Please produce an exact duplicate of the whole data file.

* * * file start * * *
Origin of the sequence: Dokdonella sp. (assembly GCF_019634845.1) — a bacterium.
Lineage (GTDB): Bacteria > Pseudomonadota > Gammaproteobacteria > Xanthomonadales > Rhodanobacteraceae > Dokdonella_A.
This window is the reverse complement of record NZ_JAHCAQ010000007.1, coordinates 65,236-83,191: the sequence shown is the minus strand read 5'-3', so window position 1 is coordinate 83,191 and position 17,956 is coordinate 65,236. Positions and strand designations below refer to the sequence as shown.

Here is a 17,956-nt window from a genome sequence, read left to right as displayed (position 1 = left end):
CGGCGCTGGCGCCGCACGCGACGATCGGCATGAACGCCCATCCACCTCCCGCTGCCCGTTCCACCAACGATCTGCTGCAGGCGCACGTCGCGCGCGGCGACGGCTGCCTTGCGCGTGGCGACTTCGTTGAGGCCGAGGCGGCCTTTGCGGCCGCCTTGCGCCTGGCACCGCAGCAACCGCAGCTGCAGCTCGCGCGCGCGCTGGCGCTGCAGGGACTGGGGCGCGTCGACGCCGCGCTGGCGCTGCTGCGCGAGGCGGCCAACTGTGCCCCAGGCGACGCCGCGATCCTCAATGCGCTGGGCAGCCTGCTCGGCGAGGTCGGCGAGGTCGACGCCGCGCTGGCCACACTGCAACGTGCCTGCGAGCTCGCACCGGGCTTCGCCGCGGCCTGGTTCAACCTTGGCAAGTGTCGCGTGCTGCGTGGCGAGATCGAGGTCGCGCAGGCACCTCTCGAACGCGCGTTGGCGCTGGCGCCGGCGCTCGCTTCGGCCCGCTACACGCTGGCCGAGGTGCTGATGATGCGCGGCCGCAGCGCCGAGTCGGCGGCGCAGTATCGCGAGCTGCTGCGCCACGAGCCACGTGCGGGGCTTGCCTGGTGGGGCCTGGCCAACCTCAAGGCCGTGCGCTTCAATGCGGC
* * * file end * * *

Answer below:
Origin of the sequence: Dokdonella sp. (assembly GCF_019634845.1) — a bacterium.
Lineage (GTDB): Bacteria > Pseudomonadota > Gammaproteobacteria > Xanthomonadales > Rhodanobacteraceae > Dokdonella_A.
This window is the reverse complement of record NZ_JAHCAQ010000007.1, coordinates 65,236-83,191: the sequence shown is the minus strand read 5'-3', so window position 1 is coordinate 83,191 and position 17,956 is coordinate 65,236. Positions and strand designations below refer to the sequence as shown.

Here is a 17,956-nt window from a genome sequence, read left to right as displayed (position 1 = left end):
CGGCGCTGGCGCCGCACGCGACGATCGGCATGAACGCCCATCCACCTCCCGCTGCCCGTTCCACCAACGATCTGCTGCAGGCGCACGTCGCGCGCGGCGACGGCTGCCTTGCGCGTGGCGACTTCGTTGAGGCCGAGGCGGCCTTTGCGGCCGCCTTGCGCCTGGCACCGCAGCAACCGCAGCTGCAGCTCGCGCGCGCGCTGGCGCTGCAGGGACTGGGGCGCGTCGACGCCGCGCTGGCGCTGCTGCGCGAGGCGGCCAACTGTGCCCCAGGCGACGCCGCGATCCTCAATGCGCTGGGCAGCCTGCTCGGCGAGGTCGGCGAGGTCGACGCCGCGCTGGCCACACTGCAACGTGCCTGCGAGCTCGCACCGGGCTTCGCCGCGGCCTGGTTCAACCTTGGCAAGTGTCGCGTGCTGCGTGGCGAGATCGAGGTCGCGCAGGCACCTCTCGAACGCGCGTTGGCGCTGGCGCCGGCGCTCGCTTCGGCCCGCTACACGCTGGCCGAGGTGCTGATGATGCGCGGCCGCAGCGCCGAGTCGGCGGCGCAGTATCGCGAGCTGCTGCGCCACGAGCCACGTGCGGGGCTTGCCTGGTGGGGCCTGGCCAACCTCAAGGCCGTGCGCTTCAATGCGGC